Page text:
Carbon trading support grows – Support for an intensity-based ETS in Australia’s electricity sector is increasing, with EnergyAustralia CEO Catherine Tanna telling the Australian Financial Review that such a scheme “is the appropriate way to go”. That came on the heels of AGL, the country’s biggest carbon emitter, expressing its support for an emissions intensity scheme (EIS) in its submission to the Finkel review on Friday, just hours after BHP Billiton had done the same. For the time being, the conservative Coalition government remains firmly opposed and has rejected making an EIS part of the upcoming climate policy review.
Australian banks slow to turn – All four major Australian banks invested more in fossil fuels than renewables in 2016, according to a report picked up by the Guardian. The Commonwealth Bank had the most skewed lending profile, lending $14 to fossil fuel projects for every dollar that went to renewable energy. The National Australia Bank had the most balanced strategy, lending A$1.35 ($1.02 billion) billion to fossil projects vs A$1.3 billion to clean energy.
Infeasible – Oil major Chevron says it could face litigation because of its role in global warming, reports the Independent. The firm adds that its oil and gas resources could be rendered economically infeasible by regulations, the paper says. The admissions are made in an official filing to the US Securities and Exchange Commission. (Carbon Brief)
Whoops – California gas utilities let 6.6 billion cubic feet of methane escape in 2015 – more than was lost in the Aliso Canyon leak discovered in 2015, according to the Environmental Defense Fund. EDF said that based on wholesale gas prices, the leaks could be costing California customers $18 million annually in addition to posing a significant environmental threat. (Utility Dive)
Atomic ambition – Hungary is set to substantially decarbonise its energy mix from 2025 after getting the green light from Brussels for a major expansion of its Paks nuclear plant, which already generates over half the country’s electricity, Reuters reports. The €12 billion project for two Russian-built reactors may also shift Budapest’s stance in EU climate negotiations after years of alliance with Poland aiming to apply the brakes to EU climate action.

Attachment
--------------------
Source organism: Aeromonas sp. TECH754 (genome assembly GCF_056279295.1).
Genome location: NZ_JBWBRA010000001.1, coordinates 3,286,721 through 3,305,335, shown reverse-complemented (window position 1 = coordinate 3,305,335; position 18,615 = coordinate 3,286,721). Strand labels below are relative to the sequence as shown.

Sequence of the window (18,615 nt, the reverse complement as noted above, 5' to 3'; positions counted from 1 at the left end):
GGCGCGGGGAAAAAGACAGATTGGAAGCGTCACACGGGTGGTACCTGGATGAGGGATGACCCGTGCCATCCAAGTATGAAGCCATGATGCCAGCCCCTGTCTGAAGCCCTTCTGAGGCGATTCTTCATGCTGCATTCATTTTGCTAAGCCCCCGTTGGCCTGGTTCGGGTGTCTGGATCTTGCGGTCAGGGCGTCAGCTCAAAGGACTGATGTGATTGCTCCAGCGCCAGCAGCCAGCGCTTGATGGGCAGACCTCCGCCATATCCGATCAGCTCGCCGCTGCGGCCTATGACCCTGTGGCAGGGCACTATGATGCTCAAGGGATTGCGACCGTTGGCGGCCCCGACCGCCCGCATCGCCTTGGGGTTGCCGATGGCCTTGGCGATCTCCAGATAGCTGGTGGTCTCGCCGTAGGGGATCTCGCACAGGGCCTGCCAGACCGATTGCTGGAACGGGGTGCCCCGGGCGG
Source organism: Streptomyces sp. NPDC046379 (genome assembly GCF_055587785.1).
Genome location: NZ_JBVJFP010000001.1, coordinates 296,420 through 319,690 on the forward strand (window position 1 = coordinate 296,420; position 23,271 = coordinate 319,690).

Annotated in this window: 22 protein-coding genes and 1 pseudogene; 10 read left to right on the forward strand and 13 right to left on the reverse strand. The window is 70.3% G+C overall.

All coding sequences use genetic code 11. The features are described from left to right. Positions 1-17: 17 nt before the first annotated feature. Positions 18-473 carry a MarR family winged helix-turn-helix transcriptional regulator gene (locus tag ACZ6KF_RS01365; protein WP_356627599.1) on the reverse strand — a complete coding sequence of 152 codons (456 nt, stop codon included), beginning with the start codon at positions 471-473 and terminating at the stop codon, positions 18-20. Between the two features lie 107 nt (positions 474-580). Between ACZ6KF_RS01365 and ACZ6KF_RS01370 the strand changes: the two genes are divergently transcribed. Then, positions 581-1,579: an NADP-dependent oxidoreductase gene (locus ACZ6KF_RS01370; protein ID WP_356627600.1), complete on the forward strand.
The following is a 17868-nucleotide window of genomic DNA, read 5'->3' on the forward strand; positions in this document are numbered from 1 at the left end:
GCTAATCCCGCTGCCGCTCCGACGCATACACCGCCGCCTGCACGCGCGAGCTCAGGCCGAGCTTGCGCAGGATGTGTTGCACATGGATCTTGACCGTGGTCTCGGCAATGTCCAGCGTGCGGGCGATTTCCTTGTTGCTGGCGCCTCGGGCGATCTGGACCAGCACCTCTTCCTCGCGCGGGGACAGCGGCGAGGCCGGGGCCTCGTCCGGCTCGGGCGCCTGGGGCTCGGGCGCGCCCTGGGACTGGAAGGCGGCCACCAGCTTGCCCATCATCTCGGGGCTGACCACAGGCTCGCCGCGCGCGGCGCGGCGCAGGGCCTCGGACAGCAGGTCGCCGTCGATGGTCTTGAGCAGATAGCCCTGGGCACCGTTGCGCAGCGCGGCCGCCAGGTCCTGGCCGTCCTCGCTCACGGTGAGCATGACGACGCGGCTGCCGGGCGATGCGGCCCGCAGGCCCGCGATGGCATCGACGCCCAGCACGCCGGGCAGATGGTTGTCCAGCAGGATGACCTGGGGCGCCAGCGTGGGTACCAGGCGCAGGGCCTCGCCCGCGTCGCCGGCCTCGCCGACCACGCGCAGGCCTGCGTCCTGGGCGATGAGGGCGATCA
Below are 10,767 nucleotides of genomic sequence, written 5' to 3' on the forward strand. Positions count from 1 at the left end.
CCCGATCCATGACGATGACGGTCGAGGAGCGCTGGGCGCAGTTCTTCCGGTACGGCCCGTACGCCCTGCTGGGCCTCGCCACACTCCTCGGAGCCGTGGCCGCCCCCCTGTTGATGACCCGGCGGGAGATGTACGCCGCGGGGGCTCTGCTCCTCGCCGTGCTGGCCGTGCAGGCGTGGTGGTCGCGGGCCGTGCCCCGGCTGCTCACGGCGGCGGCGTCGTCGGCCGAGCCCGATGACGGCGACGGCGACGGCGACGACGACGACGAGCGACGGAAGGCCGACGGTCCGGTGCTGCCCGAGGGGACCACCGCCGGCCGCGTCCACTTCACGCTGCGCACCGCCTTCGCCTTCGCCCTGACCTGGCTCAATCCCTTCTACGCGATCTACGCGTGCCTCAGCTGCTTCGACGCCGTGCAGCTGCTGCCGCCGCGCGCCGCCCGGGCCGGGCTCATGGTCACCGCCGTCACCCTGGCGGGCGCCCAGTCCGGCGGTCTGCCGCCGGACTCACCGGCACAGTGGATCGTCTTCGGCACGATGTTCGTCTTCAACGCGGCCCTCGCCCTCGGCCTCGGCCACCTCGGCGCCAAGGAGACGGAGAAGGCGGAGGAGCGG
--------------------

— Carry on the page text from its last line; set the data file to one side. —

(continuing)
Saudi strategy – Climate Home examines how Saudi Arabia and China’s employment of the Maldives as a strategic anchor for future oil trade rubs against the island country’s vulnerability to climate change.
Cleared for takeoff – ICAO’s Council on Friday unanimously adopted the Aeroplane Carbon Dioxide Emissions Certification Standard that was recommended last year by the body’s Committee on Aviation Environmental Protection (CAEP). After seven years of development, the new standard is part of the ICAO ‘basket of measures’ to reduce aviation emissions and is intended to encourage more fuel-efficient technologies into aeroplane design, covering propulsion, aerodynamics and structures. (GreenAir Online)
Ethiopian vision – Mongabay profiles Ethiopia’s huge Oromia Forested Landscape Program, covering over a third of the country’s land mass, and how it underpins Addis Ababa’s NDC to be net carbon neutral by 2025. It aims to tap two World Bank programmes for a decade of funding and drive its transition towards receiving REDD+ credits.
And finally… Victorian times – That’s the last time that UK emissions have been at their current levels, according to Carbon Brief. The country cut its emissions by 5.8% last year, mostly thanks to a 52% reduction in coal consumption, Carbon Brief found through analysing energy data. “The fall means it is likely the UK has already met its 2020 carbon target, which is to cut greenhouse gas emissions to 35% below 1990 levels,” it added. The drop is due to the UK’s domestic carbon floor price, which acts as a top-up tax to EUA prices. It also means that should the country leave the EU ETS as it Brexits, the market will be less oversupplied as it will have lost one its largest net exporter of emissions reductions.